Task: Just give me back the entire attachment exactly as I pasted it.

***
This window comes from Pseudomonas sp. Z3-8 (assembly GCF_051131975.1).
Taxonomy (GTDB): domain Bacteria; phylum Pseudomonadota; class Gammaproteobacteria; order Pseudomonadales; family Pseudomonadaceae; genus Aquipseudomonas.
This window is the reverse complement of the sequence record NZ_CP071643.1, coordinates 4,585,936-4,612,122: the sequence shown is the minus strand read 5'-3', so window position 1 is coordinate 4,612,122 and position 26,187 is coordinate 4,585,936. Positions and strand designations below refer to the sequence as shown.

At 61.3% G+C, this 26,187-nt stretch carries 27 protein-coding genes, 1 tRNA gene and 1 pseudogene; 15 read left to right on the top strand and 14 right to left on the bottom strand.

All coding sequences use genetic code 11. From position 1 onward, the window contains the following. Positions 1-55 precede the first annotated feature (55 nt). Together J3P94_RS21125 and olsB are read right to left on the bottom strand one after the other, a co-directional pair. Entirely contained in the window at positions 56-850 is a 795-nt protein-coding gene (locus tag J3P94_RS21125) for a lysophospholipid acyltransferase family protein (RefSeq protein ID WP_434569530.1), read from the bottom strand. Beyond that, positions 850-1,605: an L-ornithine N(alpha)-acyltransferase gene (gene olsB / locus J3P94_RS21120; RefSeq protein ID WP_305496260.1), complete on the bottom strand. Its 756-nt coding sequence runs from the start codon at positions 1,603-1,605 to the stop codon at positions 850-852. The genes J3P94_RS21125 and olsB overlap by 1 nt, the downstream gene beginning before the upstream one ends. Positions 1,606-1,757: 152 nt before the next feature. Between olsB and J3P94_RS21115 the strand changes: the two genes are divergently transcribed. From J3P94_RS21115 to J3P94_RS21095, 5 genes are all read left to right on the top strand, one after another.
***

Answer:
This window comes from Pseudomonas sp. Z3-8 (assembly GCF_051131975.1).
Taxonomy (GTDB): domain Bacteria; phylum Pseudomonadota; class Gammaproteobacteria; order Pseudomonadales; family Pseudomonadaceae; genus Aquipseudomonas.
This window is the reverse complement of the sequence record NZ_CP071643.1, coordinates 4,585,936-4,612,122: the sequence shown is the minus strand read 5'-3', so window position 1 is coordinate 4,612,122 and position 26,187 is coordinate 4,585,936. Positions and strand designations below refer to the sequence as shown.

At 61.3% G+C, this 26,187-nt stretch carries 27 protein-coding genes, 1 tRNA gene and 1 pseudogene; 15 read left to right on the top strand and 14 right to left on the bottom strand.

All coding sequences use genetic code 11. From position 1 onward, the window contains the following. Positions 1-55 precede the first annotated feature (55 nt). Together J3P94_RS21125 and olsB are read right to left on the bottom strand one after the other, a co-directional pair. Entirely contained in the window at positions 56-850 is a 795-nt protein-coding gene (locus tag J3P94_RS21125) for a lysophospholipid acyltransferase family protein (RefSeq protein ID WP_434569530.1), read from the bottom strand. Beyond that, positions 850-1,605: an L-ornithine N(alpha)-acyltransferase gene (gene olsB / locus J3P94_RS21120; RefSeq protein ID WP_305496260.1), complete on the bottom strand. Its 756-nt coding sequence runs from the start codon at positions 1,603-1,605 to the stop codon at positions 850-852. The genes J3P94_RS21125 and olsB overlap by 1 nt, the downstream gene beginning before the upstream one ends. Positions 1,606-1,757: 152 nt before the next feature. Between olsB and J3P94_RS21115 the strand changes: the two genes are divergently transcribed. From J3P94_RS21115 to J3P94_RS21095, 5 genes are all read left to right on the top strand, one after another.